The olivo-cerebellar system and its relationship to survival circuits

Thomas C Watson, Stella Koutsikou, Nadia L Cerminara, Charlotte R Flavell, Jonathan J Crook, Bridget M Lumb, Richard Apps*

*Corresponding author for this work

Research output: Contribution to journalArticle (Academic Journal)peer-review

24 Citations (Scopus)

Abstract

How does the cerebellum, the brain's largest sensorimotor structure, contribute to complex behaviors essential to survival? While we know much about the role of limbic and closely associated brainstem structures in relation to a variety of emotional, sensory, or motivational stimuli, we know very little about how these circuits interact with the cerebellum to generate appropriate patterns of behavioral response. Here we focus on evidence suggesting that the olivo-cerebellar system may link to survival networks via interactions with the midbrain periaqueductal gray, a structure with a well known role in expression of survival responses. As a result of this interaction we argue that, in addition to important roles in motor control, the inferior olive, and related olivo-cortico-nuclear circuits, should be considered part of a larger network of brain structures involved in coordinating survival behavior through the selective relaying of "teaching signals" arising from higher centers associated with emotional behaviors.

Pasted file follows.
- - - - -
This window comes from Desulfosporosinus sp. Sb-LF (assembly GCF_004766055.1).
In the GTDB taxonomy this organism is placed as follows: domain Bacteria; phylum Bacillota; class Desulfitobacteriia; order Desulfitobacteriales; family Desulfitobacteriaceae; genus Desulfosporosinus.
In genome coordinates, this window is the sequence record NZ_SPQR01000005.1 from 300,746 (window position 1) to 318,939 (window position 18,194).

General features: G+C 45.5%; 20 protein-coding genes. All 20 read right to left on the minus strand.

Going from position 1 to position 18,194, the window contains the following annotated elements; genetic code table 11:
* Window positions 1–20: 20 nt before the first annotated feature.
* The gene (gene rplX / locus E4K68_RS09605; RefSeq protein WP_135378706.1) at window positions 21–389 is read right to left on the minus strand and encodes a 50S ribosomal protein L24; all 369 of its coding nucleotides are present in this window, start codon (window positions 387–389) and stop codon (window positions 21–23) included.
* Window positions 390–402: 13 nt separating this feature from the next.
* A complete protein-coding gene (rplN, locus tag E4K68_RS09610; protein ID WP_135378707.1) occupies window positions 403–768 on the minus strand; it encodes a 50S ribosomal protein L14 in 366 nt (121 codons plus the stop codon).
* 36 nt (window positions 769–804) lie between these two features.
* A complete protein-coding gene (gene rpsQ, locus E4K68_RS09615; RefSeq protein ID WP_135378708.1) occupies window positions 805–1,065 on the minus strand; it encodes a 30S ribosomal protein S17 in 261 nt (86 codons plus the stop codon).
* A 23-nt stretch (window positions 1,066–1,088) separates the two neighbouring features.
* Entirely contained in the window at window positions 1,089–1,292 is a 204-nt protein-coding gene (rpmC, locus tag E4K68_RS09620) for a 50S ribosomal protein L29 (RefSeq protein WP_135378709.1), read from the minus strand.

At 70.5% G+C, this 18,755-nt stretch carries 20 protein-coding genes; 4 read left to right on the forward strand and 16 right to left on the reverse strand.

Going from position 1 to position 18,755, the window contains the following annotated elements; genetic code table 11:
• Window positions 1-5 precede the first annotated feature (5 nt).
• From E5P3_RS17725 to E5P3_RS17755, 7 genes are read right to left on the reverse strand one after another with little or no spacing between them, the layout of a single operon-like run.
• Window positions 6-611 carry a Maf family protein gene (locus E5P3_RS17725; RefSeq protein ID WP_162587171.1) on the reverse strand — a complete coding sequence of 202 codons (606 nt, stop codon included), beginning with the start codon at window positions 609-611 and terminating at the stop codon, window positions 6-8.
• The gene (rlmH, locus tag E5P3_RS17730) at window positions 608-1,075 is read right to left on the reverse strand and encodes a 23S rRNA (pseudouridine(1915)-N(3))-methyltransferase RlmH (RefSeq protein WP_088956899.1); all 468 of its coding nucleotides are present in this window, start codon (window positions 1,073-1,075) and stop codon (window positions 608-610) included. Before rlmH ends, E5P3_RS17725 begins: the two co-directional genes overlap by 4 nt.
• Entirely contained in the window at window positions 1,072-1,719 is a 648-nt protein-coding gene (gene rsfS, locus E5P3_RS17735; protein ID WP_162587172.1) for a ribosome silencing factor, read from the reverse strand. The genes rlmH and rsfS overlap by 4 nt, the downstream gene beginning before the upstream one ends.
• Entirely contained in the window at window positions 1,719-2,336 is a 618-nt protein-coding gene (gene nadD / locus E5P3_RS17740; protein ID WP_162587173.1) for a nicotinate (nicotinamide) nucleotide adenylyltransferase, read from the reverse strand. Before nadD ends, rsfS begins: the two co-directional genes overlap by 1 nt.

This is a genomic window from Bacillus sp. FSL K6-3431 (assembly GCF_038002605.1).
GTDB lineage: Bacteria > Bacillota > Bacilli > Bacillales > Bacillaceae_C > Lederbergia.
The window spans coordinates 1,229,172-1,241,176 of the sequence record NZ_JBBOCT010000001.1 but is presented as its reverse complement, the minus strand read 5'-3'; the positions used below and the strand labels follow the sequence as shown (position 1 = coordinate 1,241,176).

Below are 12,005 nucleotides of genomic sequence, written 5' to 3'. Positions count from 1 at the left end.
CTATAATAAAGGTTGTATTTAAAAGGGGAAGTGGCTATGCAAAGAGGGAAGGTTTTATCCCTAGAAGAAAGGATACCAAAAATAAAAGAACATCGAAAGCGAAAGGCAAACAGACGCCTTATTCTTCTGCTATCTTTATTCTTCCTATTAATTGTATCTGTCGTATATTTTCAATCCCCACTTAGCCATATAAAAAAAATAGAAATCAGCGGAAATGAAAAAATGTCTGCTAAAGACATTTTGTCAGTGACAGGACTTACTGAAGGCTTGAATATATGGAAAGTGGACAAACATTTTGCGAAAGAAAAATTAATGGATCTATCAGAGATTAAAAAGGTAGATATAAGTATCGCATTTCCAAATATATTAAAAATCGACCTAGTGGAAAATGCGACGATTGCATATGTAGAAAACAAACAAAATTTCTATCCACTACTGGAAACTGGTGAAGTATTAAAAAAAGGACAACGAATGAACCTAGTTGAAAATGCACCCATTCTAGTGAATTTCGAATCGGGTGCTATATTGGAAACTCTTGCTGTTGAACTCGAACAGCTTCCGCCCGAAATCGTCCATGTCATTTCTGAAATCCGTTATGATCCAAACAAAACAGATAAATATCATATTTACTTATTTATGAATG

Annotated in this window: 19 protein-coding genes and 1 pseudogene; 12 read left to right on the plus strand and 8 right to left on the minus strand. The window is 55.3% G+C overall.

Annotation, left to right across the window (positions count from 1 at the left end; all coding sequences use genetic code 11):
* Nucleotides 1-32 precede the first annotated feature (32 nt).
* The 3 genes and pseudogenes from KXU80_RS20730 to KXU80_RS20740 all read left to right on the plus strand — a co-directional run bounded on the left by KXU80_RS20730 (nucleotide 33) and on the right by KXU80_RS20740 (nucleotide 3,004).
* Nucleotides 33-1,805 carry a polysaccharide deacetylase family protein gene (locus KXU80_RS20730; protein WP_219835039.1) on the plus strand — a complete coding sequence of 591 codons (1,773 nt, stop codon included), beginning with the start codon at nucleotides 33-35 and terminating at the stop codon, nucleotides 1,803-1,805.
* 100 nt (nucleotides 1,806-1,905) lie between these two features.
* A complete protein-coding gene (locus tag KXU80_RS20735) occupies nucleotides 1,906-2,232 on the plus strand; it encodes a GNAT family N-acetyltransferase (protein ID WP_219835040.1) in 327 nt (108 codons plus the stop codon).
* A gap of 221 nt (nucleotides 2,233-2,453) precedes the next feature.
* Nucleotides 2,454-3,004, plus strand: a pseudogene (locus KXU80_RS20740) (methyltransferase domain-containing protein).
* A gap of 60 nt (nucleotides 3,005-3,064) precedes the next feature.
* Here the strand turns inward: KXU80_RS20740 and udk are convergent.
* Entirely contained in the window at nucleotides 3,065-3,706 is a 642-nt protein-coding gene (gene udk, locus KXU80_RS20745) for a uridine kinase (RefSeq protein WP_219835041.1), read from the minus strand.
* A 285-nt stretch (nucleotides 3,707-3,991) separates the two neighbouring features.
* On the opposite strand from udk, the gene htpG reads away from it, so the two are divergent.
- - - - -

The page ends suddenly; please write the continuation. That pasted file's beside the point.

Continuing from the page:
Original languageEnglish
Article number72
Pages (from-to)72
Number of pages7
JournalFrontiers in Neural Circuits
Volume7
DOIs
Publication statusPublished - 23 Apr 2013

Keywords

  • cerebellum
  • inferior olive
  • periaqueductal gray
  • survival
  • modules
  • MIDBRAIN PERIAQUEDUCTAL GRAY
  • TRANSCRANIAL MAGNETIC STIMULATION
  • UNMYELINATED HEAT NOCICEPTORS
  • PONTINE RETICULAR-FORMATION
  • DORSAL-HORN NEURONS
  • COLUMNAR ORGANIZATION
  • CONDITIONED FEAR
  • INFERIOR OLIVE
  • EMOTIONAL EXPRESSION
  • NEUROLOGICAL DISEASE

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